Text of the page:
Results 1 to 6 of 6
  1. #1
    improver is offline Newbie
    • Member Info
      • Member Type:
      • Student or Learner
      • Native Language:
      • Chinese
      • Home Country:
      • China
      • Current Location:
      • China
    Join Date
    Feb 2012
    Posts
    20
    Post Thanks / Like

    Default Would you mind telling me the difference of these sentences?

    Would you mind telling me that the saying of fourteen forty-five and the saying of a thousand four-hundred and forty is 1440 are both correct or not?

    And I would like to know how to use " By the way" and "At the same time"
    Actually, The phrase of "by the way" is not suitable for writing a formal article,right?

    Thanks for attention

  2. #2
    Barb_D's Avatar
    Barb_D is offline Moderator
    • Member Info
      • Member Type:
      • Other
      • Native Language:
      • American English
      • Home Country:
      • United States
      • Current Location:
      • United States
    Join Date
    Mar 2007
    Posts
    17,147
    Post Thanks / Like

    Default Re: Would you mind telling me the difference of these sentences?

    Quote Originally Posted by improver View Post
    Would you mind telling me that the saying of fourteen forty-five and the saying of a thousand four-hundred and forty is 1440 are both correct or not?

    And I would like to know how to use " By the way" and "At the same time"
    Actually, The phrase of "by the way" is not suitable for writing a formal article,right?

    Thanks for attention
    Please ask your second question about by the way/at the same time in another thread. After you create the new thread, you can come back and edit your first post to delete it. When your questions are completely unrelated, please don't ask them in the same post.

    If you are talking about the year 1445, it will sound very odd to most native speakers if you don't say "fourteen forty-five" or fourteen-hundred forty-five.

    If you are talking about a quantity, then you can say either fourteen forty-five, or fourteen hundred and forty-five, or one thousand, four hundred and forty-five.

    We would not say "a thousand" but "one thousand."
    I'm not a teacher, but I write for a living. Please don't ask me about 2nd conditionals, but I'm a safe bet for what reads well in (American) English.

  3. #3
    paysage57 is offline Newbie
    • Member Info
      • Member Type:
      • Student or Learner
      • Native Language:
      • French
      • Home Country:
      • France
      • Current Location:
      • France
    Join Date
    Feb 2012
    Posts
    34
    Post Thanks / Like

    Default Re: Would you mind telling me the difference of these sentences?

    Just an additional question: can you leave out the "and" when you are talking about a quantity?

    "1445: one thousand four hundred forty-five"

  4. #4
    Barb_D's Avatar
    Barb_D is offline Moderator
    • Member Info
      • Member Type:
      • Other
      • Native Language:
      • American English
      • Home Country:
      • United States
      • Current Location:
      • United States
    Join Date
    Mar 2007
    Posts
    17,147
    Post Thanks / Like

    Default Re: Would you mind telling me the difference of these sentences?

    Yes, in the US, but I prefer it with the "and." It's easier to undertsand that you're at the end of the number.

    Four hundred and forty-five == Tell ms clearly it's 445.
    Four hundred forty-five == I wonder if you're about to add "thousand, six hundred and nineteen" or something like that.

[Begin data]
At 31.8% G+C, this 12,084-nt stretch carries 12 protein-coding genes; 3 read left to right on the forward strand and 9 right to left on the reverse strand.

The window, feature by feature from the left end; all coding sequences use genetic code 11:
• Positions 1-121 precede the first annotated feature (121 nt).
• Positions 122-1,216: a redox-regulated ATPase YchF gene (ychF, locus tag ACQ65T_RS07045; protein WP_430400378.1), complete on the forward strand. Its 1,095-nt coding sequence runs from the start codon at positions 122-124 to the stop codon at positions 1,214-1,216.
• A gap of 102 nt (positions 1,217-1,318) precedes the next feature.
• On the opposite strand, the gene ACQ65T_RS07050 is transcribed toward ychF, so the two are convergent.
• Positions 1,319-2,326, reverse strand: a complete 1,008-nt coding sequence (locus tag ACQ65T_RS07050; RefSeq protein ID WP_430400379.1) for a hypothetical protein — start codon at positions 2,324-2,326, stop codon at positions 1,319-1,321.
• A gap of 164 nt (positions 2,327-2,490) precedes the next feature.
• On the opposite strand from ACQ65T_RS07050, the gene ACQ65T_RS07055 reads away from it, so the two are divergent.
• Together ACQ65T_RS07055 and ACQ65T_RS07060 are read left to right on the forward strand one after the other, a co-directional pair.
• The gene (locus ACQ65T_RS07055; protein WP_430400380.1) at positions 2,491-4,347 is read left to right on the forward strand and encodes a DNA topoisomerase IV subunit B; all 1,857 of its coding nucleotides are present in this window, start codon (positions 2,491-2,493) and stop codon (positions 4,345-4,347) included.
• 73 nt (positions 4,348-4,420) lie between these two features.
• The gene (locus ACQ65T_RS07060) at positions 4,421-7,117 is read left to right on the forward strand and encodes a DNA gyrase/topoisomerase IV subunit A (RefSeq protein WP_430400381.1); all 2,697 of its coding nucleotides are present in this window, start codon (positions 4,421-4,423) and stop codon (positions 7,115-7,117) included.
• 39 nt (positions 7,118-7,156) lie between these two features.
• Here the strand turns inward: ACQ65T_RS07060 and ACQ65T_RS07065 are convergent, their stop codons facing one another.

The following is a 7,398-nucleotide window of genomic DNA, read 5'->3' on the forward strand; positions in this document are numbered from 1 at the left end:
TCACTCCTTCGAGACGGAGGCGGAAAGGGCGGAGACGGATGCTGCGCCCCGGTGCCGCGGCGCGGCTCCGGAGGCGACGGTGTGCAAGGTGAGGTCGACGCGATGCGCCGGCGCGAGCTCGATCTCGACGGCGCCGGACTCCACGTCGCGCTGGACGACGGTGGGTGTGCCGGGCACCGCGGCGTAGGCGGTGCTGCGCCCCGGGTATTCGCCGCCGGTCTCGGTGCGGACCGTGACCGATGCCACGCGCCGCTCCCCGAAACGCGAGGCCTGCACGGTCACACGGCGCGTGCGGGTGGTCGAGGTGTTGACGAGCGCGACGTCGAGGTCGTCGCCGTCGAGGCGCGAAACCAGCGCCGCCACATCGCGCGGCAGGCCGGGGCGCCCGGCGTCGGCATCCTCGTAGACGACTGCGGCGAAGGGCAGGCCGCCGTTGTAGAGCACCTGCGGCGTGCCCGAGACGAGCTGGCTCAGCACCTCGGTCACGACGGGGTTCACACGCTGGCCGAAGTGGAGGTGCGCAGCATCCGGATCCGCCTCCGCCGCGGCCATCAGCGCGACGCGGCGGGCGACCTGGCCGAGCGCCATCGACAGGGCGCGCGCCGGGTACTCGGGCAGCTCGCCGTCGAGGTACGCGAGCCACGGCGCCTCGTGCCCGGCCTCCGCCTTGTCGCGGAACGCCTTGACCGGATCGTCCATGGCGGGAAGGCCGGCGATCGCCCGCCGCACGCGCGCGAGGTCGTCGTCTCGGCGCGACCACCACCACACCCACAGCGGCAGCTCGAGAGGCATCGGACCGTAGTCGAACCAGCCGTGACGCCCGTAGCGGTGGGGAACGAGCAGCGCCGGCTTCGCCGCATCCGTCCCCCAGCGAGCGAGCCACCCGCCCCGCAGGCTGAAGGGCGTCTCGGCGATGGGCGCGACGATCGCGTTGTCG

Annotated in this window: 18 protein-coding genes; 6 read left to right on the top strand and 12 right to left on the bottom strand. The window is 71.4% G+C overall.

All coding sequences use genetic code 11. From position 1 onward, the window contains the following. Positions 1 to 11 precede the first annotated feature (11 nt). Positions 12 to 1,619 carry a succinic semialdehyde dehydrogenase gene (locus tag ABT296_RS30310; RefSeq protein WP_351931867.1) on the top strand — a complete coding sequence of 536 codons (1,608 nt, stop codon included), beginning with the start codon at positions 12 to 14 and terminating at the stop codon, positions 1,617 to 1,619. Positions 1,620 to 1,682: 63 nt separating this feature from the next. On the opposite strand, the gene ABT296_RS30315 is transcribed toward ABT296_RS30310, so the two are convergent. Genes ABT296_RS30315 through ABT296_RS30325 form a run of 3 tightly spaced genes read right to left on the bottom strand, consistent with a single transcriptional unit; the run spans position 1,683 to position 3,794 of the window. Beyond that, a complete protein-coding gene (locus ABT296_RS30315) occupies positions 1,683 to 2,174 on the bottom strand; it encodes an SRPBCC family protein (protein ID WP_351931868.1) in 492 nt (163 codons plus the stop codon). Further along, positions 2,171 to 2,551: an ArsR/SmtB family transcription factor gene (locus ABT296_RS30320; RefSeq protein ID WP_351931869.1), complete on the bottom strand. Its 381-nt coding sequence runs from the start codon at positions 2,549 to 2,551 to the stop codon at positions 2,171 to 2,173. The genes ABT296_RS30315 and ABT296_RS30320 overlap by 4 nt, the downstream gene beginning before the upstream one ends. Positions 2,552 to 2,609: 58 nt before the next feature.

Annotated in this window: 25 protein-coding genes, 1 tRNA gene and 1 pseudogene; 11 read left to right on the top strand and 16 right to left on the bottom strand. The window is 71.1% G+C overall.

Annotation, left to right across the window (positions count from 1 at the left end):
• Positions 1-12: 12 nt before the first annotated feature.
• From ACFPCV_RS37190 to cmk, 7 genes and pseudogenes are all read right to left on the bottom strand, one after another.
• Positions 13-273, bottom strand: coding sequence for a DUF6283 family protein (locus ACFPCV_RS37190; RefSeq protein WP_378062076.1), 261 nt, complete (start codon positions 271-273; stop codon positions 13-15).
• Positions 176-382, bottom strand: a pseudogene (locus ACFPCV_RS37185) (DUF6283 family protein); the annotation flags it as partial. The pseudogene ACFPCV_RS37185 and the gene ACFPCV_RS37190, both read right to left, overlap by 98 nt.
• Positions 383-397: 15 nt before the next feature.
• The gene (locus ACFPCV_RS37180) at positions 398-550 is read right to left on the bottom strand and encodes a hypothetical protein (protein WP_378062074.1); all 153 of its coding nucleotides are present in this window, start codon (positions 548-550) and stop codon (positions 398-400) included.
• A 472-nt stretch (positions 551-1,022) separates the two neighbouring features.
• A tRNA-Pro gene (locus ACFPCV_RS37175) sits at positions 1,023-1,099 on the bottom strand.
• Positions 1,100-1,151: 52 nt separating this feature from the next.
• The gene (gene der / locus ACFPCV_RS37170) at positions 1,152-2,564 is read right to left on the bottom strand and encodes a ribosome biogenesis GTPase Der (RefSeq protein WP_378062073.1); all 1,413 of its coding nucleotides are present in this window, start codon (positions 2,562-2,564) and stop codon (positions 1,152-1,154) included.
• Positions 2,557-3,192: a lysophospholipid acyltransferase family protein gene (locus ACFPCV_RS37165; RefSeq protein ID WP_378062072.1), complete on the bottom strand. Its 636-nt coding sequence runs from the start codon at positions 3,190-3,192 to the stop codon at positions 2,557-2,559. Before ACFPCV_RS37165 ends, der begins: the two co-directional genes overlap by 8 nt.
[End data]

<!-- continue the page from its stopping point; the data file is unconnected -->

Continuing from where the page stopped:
I'm not a teacher, but I write for a living. Please don't ask me about 2nd conditionals, but I'm a safe bet for what reads well in (American) English.

  5. #5
    paysage57 is offline Newbie
    • Member Info
      • Member Type:
      • Student or Learner
      • Native Language:
      • French
      • Home Country:
      • France
      • Current Location:
      • France
    Join Date
    Feb 2012
    Posts
    34
    Post Thanks / Like

    Default Re: Would you mind telling me the difference of these sentences?

    Thank you.

    So if my understanding is correct "and" is used only at the end of the number?

    For example 543,319,897 shall read:

    1) five hundred forty-three million, three hundred nineteen thousand, eight hundred and ninety-seven

    instead of

    2) five hundred and forty-three million, three hundred and nineteen thousand, eight hundred and ninety-seven

  6. #6
    Barb_D's Avatar
    Barb_D is offline Moderator
    • Member Info
      • Member Type:
      • Other
      • Native Language:
      • American English
      • Home Country:
      • United States
      • Current Location:
      • United States
    Join Date
    Mar 2007
    Posts
    17,147
    Post Thanks / Like

    Default Re: Would you mind telling me the difference of these sentences?

    You'll hear both. I prefer 1.
    I'm not a teacher, but I write for a living. Please don't ask me about 2nd conditionals, but I'm a safe bet for what reads well in (American) English.

Similar Threads

  1. Replies: 1
    Last Post: 03-Mar-2012, 05:43
  2. put my mind at rest, give a break to my mind
    By arzgol in forum Ask a Teacher
    Replies: 3
    Last Post: 19-Aug-2011, 16:24
  3. Difference between mind and heart
    By paris 06 in forum Ask a Teacher
    Replies: 1
    Last Post: 06-Dec-2010, 07:01
  4. [General] in turn/keep in mind/bear in mind/hedge/a veiled admission
    By vil in forum Ask a Teacher
    Replies: 1
    Last Post: 19-Feb-2010, 03:16
  5. come to mind VS spring to mind VS leap to mind
    By majid72 in forum Ask a Teacher
    Replies: 1
    Last Post: 13-Feb-2009, 22:30

Posting Permissions

  • You may not post new threads
  • You may not post replies
  • You may not post attachments
  • You may not edit your posts
  •